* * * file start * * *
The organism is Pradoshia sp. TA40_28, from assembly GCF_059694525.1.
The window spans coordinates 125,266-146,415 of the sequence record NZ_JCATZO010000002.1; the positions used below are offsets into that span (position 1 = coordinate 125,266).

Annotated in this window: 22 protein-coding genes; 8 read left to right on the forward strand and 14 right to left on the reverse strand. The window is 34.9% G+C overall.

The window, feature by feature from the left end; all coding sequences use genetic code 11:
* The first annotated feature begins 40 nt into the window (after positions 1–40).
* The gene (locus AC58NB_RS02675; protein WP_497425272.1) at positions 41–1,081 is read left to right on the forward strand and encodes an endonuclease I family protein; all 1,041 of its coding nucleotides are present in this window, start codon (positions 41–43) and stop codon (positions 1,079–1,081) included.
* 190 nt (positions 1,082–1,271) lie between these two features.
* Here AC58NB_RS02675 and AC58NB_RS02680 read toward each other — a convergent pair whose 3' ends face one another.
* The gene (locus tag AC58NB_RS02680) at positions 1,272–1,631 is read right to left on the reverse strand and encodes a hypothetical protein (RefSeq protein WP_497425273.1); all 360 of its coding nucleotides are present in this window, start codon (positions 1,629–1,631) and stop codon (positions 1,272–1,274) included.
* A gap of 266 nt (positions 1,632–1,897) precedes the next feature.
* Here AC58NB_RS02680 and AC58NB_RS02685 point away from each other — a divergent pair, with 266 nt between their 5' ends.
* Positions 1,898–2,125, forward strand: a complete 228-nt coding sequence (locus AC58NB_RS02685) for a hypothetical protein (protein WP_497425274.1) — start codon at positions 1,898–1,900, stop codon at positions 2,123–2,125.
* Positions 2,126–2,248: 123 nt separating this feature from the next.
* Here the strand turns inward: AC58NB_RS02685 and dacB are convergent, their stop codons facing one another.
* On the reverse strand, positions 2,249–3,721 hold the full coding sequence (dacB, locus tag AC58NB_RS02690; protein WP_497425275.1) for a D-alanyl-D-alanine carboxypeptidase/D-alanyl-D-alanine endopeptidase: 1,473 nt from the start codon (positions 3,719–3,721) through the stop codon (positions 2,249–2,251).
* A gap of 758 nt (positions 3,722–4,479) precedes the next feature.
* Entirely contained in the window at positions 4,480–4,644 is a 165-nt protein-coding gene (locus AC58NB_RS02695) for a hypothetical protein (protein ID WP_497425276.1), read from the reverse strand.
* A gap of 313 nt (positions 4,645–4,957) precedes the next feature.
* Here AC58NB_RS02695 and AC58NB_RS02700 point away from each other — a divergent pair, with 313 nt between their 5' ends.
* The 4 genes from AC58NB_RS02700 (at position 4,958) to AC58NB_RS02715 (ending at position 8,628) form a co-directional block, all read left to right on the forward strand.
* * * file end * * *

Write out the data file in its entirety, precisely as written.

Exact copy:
The organism is Pradoshia sp. TA40_28, from assembly GCF_059694525.1.
The window spans coordinates 125,266-146,415 of the sequence record NZ_JCATZO010000002.1; the positions used below are offsets into that span (position 1 = coordinate 125,266).

Annotated in this window: 22 protein-coding genes; 8 read left to right on the forward strand and 14 right to left on the reverse strand. The window is 34.9% G+C overall.

The window, feature by feature from the left end; all coding sequences use genetic code 11:
* The first annotated feature begins 40 nt into the window (after positions 1–40).
* The gene (locus AC58NB_RS02675; protein WP_497425272.1) at positions 41–1,081 is read left to right on the forward strand and encodes an endonuclease I family protein; all 1,041 of its coding nucleotides are present in this window, start codon (positions 41–43) and stop codon (positions 1,079–1,081) included.
* 190 nt (positions 1,082–1,271) lie between these two features.
* Here AC58NB_RS02675 and AC58NB_RS02680 read toward each other — a convergent pair whose 3' ends face one another.
* The gene (locus tag AC58NB_RS02680) at positions 1,272–1,631 is read right to left on the reverse strand and encodes a hypothetical protein (RefSeq protein WP_497425273.1); all 360 of its coding nucleotides are present in this window, start codon (positions 1,629–1,631) and stop codon (positions 1,272–1,274) included.
* A gap of 266 nt (positions 1,632–1,897) precedes the next feature.
* Here AC58NB_RS02680 and AC58NB_RS02685 point away from each other — a divergent pair, with 266 nt between their 5' ends.
* Positions 1,898–2,125, forward strand: a complete 228-nt coding sequence (locus AC58NB_RS02685) for a hypothetical protein (protein WP_497425274.1) — start codon at positions 1,898–1,900, stop codon at positions 2,123–2,125.
* Positions 2,126–2,248: 123 nt separating this feature from the next.
* Here the strand turns inward: AC58NB_RS02685 and dacB are convergent, their stop codons facing one another.
* On the reverse strand, positions 2,249–3,721 hold the full coding sequence (dacB, locus tag AC58NB_RS02690; protein WP_497425275.1) for a D-alanyl-D-alanine carboxypeptidase/D-alanyl-D-alanine endopeptidase: 1,473 nt from the start codon (positions 3,719–3,721) through the stop codon (positions 2,249–2,251).
* A gap of 758 nt (positions 3,722–4,479) precedes the next feature.
* Entirely contained in the window at positions 4,480–4,644 is a 165-nt protein-coding gene (locus AC58NB_RS02695) for a hypothetical protein (protein ID WP_497425276.1), read from the reverse strand.
* A gap of 313 nt (positions 4,645–4,957) precedes the next feature.
* Here AC58NB_RS02695 and AC58NB_RS02700 point away from each other — a divergent pair, with 313 nt between their 5' ends.
* The 4 genes from AC58NB_RS02700 (at position 4,958) to AC58NB_RS02715 (ending at position 8,628) form a co-directional block, all read left to right on the forward strand.